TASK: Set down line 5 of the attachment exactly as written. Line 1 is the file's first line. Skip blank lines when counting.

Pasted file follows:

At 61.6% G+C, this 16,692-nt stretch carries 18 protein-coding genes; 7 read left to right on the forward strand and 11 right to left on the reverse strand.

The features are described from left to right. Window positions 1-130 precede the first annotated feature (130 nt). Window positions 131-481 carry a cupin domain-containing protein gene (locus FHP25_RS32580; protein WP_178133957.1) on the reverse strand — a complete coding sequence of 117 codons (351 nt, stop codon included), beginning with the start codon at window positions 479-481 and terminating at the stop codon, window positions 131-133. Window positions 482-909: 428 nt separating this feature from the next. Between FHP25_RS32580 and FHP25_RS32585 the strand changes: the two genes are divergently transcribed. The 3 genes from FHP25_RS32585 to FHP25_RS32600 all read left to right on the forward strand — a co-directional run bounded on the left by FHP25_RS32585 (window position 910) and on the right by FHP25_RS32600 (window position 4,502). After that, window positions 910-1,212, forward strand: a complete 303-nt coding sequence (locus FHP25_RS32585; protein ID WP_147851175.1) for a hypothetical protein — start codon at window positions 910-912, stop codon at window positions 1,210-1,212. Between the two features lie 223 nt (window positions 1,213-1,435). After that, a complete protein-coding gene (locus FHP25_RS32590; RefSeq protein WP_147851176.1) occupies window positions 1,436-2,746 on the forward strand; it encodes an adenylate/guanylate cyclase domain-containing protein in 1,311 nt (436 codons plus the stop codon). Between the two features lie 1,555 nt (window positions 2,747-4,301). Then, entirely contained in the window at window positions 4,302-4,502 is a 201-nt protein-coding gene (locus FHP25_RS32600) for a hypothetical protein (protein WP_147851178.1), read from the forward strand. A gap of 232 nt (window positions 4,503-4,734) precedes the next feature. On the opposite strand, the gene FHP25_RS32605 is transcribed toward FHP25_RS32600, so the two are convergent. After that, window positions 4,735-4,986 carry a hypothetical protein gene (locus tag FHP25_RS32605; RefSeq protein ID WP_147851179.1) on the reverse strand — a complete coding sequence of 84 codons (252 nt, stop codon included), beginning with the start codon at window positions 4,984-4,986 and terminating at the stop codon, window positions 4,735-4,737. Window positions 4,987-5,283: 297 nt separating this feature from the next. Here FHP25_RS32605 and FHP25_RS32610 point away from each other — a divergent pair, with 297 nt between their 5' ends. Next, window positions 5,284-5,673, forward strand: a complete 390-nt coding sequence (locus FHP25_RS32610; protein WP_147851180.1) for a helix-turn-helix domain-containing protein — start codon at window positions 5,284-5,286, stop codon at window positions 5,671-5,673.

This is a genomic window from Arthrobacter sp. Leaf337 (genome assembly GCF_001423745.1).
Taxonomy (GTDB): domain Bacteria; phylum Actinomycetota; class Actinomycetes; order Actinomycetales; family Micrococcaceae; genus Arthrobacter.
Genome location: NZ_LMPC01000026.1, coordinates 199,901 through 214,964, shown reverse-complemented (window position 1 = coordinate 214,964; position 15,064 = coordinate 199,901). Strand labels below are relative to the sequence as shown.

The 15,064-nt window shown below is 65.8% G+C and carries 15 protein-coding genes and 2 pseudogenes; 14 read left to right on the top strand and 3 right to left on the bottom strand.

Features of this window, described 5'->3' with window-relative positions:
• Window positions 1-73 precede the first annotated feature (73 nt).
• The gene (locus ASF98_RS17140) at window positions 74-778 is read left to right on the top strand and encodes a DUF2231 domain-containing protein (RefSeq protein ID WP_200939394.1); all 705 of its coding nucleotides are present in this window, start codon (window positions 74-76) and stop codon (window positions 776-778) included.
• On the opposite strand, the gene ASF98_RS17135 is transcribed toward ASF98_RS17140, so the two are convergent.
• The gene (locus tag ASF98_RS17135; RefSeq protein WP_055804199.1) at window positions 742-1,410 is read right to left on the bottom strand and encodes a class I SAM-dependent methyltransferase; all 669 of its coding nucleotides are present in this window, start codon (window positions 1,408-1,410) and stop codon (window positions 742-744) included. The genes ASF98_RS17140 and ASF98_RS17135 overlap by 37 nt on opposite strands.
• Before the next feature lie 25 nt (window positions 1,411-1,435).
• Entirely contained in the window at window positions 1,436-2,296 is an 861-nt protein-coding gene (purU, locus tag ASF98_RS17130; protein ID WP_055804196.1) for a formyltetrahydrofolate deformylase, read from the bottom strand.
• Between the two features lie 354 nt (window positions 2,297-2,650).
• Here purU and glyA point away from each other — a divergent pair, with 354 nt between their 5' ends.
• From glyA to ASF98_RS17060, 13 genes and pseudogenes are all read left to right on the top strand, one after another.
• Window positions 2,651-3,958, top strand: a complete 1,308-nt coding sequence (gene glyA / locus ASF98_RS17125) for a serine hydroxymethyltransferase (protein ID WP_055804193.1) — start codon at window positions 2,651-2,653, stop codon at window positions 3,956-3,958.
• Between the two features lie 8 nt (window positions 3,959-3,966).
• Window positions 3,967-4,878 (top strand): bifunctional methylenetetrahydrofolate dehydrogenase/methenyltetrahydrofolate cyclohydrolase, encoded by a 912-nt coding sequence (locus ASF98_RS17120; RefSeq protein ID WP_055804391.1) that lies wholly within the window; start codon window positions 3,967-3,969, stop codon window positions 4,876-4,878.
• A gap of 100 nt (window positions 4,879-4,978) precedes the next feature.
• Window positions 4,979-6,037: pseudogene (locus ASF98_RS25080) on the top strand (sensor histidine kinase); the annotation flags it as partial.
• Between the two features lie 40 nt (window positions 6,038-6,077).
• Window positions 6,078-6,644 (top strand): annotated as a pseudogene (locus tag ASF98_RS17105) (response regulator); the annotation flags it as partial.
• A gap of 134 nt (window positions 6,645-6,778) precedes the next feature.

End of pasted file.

Genome location: NZ_LMPC01000026.1, coordinates 199,901 through 214,964, shown reverse-complemented (window position 1 = coordinate 214,964; position 15,064 = coordinate 199,901). Strand labels below are relative to the sequence as shown.